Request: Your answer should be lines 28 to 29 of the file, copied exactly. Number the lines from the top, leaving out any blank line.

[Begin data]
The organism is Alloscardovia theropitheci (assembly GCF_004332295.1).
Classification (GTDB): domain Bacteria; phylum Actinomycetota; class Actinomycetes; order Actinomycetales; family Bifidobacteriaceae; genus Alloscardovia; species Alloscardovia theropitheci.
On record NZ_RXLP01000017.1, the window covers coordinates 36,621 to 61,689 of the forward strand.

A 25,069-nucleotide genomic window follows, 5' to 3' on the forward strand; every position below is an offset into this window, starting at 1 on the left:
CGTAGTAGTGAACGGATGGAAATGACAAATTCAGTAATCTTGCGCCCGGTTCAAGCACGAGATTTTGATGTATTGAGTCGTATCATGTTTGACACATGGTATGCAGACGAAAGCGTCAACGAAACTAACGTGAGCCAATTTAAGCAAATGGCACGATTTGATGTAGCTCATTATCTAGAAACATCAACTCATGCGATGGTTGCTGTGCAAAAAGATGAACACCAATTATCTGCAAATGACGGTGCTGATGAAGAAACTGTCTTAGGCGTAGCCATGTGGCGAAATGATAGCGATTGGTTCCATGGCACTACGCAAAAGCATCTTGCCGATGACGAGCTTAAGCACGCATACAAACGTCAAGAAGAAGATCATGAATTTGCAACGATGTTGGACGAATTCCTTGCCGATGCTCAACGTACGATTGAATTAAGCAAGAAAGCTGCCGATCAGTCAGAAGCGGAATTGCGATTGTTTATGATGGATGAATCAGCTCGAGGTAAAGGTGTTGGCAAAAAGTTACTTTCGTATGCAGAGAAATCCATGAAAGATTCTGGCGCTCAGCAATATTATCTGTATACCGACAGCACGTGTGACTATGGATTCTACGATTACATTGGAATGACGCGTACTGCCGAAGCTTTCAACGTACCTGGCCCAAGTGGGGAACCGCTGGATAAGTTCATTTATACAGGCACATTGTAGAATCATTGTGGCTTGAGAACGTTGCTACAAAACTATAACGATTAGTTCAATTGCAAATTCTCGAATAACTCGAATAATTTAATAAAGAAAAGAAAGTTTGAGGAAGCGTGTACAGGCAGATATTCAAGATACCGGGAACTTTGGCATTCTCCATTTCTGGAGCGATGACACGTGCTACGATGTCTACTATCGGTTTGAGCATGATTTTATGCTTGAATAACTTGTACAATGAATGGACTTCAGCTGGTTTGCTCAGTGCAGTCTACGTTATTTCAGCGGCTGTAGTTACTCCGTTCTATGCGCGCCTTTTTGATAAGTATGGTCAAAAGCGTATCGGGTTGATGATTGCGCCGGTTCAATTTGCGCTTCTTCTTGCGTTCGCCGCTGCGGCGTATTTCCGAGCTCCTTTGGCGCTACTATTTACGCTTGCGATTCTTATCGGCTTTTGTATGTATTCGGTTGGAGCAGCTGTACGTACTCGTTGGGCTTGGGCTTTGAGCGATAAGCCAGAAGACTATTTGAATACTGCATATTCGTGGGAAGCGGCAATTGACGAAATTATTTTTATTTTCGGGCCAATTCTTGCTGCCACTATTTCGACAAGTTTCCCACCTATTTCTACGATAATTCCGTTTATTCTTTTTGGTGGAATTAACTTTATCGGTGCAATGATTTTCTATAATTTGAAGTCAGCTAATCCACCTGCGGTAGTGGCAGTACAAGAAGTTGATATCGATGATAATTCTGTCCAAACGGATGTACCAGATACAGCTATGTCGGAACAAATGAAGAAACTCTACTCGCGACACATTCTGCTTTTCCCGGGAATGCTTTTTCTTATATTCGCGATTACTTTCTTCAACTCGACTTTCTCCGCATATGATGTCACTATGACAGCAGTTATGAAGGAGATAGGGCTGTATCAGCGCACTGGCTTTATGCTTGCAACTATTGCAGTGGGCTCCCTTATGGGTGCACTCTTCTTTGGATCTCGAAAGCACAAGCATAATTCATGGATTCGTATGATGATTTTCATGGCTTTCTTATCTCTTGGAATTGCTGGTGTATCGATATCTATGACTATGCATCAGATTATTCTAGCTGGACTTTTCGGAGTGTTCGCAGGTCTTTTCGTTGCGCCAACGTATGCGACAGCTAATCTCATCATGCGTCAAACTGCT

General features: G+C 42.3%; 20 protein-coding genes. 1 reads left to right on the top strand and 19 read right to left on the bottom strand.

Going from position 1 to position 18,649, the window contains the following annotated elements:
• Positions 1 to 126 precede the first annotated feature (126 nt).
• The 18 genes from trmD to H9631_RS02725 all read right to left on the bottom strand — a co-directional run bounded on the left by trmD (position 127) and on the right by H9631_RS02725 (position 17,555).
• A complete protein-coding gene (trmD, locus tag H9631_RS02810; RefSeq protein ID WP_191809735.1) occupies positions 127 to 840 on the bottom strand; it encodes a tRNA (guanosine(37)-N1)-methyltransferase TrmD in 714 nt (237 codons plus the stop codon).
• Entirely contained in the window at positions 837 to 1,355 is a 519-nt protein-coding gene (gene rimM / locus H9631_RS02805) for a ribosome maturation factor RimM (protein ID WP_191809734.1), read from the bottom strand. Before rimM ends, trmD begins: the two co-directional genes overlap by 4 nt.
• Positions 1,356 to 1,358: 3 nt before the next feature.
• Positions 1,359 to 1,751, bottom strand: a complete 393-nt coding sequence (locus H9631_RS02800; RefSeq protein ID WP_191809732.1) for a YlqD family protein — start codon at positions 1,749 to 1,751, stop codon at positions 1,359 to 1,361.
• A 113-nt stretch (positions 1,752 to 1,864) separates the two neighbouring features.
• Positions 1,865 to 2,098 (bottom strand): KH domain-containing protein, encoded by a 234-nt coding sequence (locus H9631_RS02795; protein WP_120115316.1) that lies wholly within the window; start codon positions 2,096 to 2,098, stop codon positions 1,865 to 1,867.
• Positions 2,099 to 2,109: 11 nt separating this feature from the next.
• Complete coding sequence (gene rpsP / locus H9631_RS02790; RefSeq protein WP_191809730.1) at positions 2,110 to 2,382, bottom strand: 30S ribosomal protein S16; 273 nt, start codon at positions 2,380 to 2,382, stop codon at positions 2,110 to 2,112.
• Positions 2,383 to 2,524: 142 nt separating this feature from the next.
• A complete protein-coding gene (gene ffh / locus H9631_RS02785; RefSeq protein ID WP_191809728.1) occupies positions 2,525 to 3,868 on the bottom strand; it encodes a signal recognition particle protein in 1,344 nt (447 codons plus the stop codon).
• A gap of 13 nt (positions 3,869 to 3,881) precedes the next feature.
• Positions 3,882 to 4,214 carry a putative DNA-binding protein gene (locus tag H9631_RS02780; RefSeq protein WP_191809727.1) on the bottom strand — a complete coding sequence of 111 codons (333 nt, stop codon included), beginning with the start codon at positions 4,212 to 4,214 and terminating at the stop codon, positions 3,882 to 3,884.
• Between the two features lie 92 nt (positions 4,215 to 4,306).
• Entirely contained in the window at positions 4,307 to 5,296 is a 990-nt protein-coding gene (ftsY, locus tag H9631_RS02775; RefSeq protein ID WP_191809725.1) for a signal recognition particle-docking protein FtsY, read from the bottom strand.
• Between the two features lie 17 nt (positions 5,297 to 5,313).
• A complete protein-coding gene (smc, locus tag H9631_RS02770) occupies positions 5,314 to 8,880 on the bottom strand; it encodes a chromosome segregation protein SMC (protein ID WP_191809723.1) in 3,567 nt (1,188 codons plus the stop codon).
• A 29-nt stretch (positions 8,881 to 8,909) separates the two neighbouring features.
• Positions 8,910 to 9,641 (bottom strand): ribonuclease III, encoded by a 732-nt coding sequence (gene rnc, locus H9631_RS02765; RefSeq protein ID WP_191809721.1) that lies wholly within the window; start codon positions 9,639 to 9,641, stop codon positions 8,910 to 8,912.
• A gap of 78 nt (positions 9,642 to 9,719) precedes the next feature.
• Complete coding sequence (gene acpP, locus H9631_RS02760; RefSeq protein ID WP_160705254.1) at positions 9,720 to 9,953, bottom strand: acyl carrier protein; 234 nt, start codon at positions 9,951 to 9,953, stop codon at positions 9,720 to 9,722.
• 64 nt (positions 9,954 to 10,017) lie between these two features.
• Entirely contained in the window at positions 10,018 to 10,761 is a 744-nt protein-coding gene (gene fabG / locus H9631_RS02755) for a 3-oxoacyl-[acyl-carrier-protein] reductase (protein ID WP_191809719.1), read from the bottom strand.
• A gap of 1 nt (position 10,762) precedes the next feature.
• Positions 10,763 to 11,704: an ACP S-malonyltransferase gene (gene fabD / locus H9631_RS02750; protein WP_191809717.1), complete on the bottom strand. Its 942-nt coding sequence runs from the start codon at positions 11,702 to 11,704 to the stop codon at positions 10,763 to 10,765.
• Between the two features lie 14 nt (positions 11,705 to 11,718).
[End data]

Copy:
• A gap of 78 nt (positions 9,642 to 9,719) precedes the next feature.
• Complete coding sequence (gene acpP, locus H9631_RS02760; RefSeq protein ID WP_160705254.1) at positions 9,720 to 9,953, bottom strand: acyl carrier protein; 234 nt, start codon at positions 9,951 to 9,953, stop codon at positions 9,720 to 9,722.